A 39-year-old woman is admitted to the gynecology service for hysterectomy for symptomatic uterine fibroids. Postoperatively the patient develops an ileus accompanied by severe nausea and vomiting; ondansetron is piggybacked into an IV of D5 ½ normal saline running at 125 cc/h. On the second postoperative day the patient becomes drowsy and displays a few myoclonic jerks. Stat labs reveal Na 118, K 3.2, Cl 88 HCO3 22, BUN 3, and creatinine 0.9. Urine studies for Na and osmolality are sent to the lab.
What is the most appropriate next step?
The patient has acute symptomatic hyponatremia, a life-threatening condition. Although some controversy persists as to whether chronic hyponatremia should be rapidly corrected, acute symptomatic hyponatremia should be rapidly treated with hypertonic saline. This patient is at high risk of seizure and respiratory arrest, the main cause of permanent CNS damage in hyponatremia. ICU care, with frequent monitoring of the serum sodium level and CNS status, is critical. Once the Na has risen 4 to 8 mEq/L and the symptoms have improved, the rate of hypertonic saline infusion can be decreased. Less aggressive methods of treating her free-water overload, such as fluid restriction alone or in combination with furosemide, are not appropriate for this acute emergency. Isotonic fluids such as normal saline and lactated Ringer solution are useful in volume depletion but will not treat this patient’s free-water excess. Postoperative hyponatremia is particularly common in premenopausal women. The nausea and pain sometimes associated with surgery are very potent stimulators of vasopressin (ADH) release by the neurohypophysis. If hypotonic fluids are used at all in this setting, the serum sodium level should be closely monitored, and isotonic fluids used if there is any trend toward free-water retention (ie, hyponatremia).
You evaluate a 48-year-old man for chronic renal insufficiency. He has a history of hypertension, osteoarthritis, and gout. He currently has no complaints. His medical regimen includes lisinopril 40 mg daily, hydro-chlorothiazide 25 mg daily, allopurinol 300 mg daily, and acetaminophen for his joint pains. He does not smoke but drinks 8 oz of wine on a daily basis. Examination shows BP 146/86, pulse 76, a soft S4 gallop, and mild peripheral edema. There is no abdominal bruit. His UA reveals 1+ proteinuria and no cellular elements. Serum creatinine is 2.2 mg/dL and his estimated GFR from the MDRD formula is 42 mL/minute.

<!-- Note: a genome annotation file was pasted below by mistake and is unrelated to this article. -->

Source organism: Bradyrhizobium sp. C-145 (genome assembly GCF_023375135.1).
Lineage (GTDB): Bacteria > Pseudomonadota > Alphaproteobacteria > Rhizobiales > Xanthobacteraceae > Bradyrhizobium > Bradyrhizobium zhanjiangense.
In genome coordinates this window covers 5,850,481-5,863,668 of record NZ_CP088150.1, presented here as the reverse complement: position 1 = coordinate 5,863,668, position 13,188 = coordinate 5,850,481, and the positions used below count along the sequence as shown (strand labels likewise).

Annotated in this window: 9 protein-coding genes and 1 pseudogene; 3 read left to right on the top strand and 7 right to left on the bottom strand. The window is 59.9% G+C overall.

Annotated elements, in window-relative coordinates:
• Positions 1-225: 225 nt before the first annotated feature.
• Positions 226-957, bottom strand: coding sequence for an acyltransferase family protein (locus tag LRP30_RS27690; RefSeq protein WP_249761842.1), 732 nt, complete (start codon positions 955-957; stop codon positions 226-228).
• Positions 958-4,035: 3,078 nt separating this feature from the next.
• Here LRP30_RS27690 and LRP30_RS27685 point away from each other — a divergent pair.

What is the most important element is preventing progression of his renal disease?
This patient has stage III chronic kidney disease (estimated GFR 30-60 mL/minute). At this stage it is crucial for the internist to prevent progression to end-stage renal disease. Blood pressure control, with a target blood pressure of less than 130 systolic and less than 80 diastolic, is a critical element in his management. The patient is on maximal doses of thiazide and angiotensin-converting inhibitor (ACEI), so the addition of a calcium channel blocker is appropriate. Other important management issues include avoiding nephrotoxins (such as NSAIDs and IV contrast agents), if possible, modest dietary protein restriction, and atherosclerotic risk factor management. If the patient progresses to stage IV CKD (estimated GFR 15-30 mL/minute), he should be referred to a nephrologist. Modest ethanol consumption is not a renal or cardiovascular risk factor and need not be modified unless you believe the patient is consuming much more alcohol than he admits. Acetaminophen in usual therapeutic doses is the safest agent to control DJD pain and certainly is preferable to nonsteroidals. Angiotensin receptor blockers (such as losartan) can be substituted for ACEIs if side effects such as cough occur, but ARBs have no advantage over ACEIs in preventing progression of CKD. The critical element is tighter blood pressure control.
© 2010-2030 Your Doctor - Dr.Khalil Al-Yousifi - Kuwait - Contact Us